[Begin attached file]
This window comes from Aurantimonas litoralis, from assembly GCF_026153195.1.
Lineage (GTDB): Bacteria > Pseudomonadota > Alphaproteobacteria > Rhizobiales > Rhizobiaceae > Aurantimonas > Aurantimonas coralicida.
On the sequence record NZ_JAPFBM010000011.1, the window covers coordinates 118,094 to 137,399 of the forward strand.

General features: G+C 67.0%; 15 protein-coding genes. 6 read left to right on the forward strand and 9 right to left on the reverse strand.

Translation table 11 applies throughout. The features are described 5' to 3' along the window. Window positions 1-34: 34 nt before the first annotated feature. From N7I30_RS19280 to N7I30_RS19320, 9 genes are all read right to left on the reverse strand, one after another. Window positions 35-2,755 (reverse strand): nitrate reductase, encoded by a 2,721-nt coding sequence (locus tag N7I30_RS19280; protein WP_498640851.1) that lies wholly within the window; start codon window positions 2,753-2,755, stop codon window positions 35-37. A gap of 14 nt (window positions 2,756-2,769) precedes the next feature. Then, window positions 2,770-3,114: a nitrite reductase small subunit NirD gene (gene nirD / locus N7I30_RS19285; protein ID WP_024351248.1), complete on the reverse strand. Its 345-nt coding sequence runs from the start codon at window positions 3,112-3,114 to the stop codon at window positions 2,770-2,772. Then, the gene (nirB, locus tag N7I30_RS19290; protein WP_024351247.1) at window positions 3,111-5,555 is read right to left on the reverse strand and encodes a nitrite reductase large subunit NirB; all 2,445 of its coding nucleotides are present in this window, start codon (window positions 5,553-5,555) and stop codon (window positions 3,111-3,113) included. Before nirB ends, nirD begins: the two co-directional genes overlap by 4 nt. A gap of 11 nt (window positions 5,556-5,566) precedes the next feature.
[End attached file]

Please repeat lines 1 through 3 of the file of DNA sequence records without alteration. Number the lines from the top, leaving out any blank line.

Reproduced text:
This window comes from Aurantimonas litoralis, from assembly GCF_026153195.1.
Lineage (GTDB): Bacteria > Pseudomonadota > Alphaproteobacteria > Rhizobiales > Rhizobiaceae > Aurantimonas > Aurantimonas coralicida.
On the sequence record NZ_JAPFBM010000011.1, the window covers coordinates 118,094 to 137,399 of the forward strand.